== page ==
Property

Chinese investor plans to spend $100m on beef

Beef Central, 04/05/2015

beef-2015

 

ONE of China’s largest beef producers is looking to buy up to $100 million worth of cattle property in Australia over the next 12 months.

Chongqing Hondo Agriculture Group president, Qin Ya Liang, attended Austrade’s Australian Beef Industry Seminar in Brisbane on Thursday where he told The Australian Financial Review his company was looking for investments in farmland and abattoirs.

paraway-davenport-northern-cattle-muster“We are here looking for investments in cattle farms – the bigger size is good,” Mr Qin said through an interpreter.

“We will look to invest in partnerships with corporate farmers but we will take percentage investments in medium and small enterprises as well.”

Mr Qin, who operates three large commercial feedlots in China producing about 110,000 head of cattle a year, is part of the growing beef business in China, whose overall volume accounts for over 10 percent of global beef output.

“I like Australia because there are big farms and we are wanting to increase our consistency of supply,” he said.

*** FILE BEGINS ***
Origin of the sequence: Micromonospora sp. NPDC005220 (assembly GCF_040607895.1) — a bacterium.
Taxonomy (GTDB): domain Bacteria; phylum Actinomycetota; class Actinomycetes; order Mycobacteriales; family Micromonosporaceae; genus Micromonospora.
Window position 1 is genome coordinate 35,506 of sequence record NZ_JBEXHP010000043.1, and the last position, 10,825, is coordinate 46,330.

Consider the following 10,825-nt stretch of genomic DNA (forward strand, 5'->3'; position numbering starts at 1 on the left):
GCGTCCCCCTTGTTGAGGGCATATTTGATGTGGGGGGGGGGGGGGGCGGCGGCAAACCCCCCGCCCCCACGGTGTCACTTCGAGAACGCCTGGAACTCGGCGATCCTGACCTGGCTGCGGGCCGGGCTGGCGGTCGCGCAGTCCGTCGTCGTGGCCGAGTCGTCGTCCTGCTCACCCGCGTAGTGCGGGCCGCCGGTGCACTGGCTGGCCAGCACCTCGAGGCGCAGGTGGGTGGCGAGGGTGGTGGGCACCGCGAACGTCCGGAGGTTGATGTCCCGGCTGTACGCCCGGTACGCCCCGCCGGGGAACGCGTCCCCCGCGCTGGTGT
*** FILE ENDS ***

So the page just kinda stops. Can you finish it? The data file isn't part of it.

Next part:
“We have not made an investment yet. We are still looking. We think we will invest between $50 million and $100 million within one year,” he told the AFR.

The scale of Chinese investment looking to invest in Australian cattle stations and the beef supply chain is substantial and is starting to build momentum.

One of China’s top 500 companies, Hailiang Group, purchased more than $40 million worth of cattle and cropping land east of St George in southern Queensland in March, while another group, Yiang Xiang Assets last year purchased Allan Myers Elizabeth Downs cattle station for a price believed to be more than $11.5 million.

There are numerous Chinese groups keeping a low profile such as Rifa Australia, headed by former Elders boss David Goodfellow. The parent company is Zhejiang RIFA Holding Group.

Austrade’s trade commissioner in Chengdu, Jeff Turner, told AFR the line-up of Chinese interests was extensive with as many as 300 Chinese cattle and cattle-related companies looking to invest Australia.

“They are interested in everything from production and farms and the whole supply chain,” Mr Turner said.

“Deals are starting to get done much more quickly but Australian cattle producers need to still do the fundamentals, for example you still need to have Guanxi – the relationships.”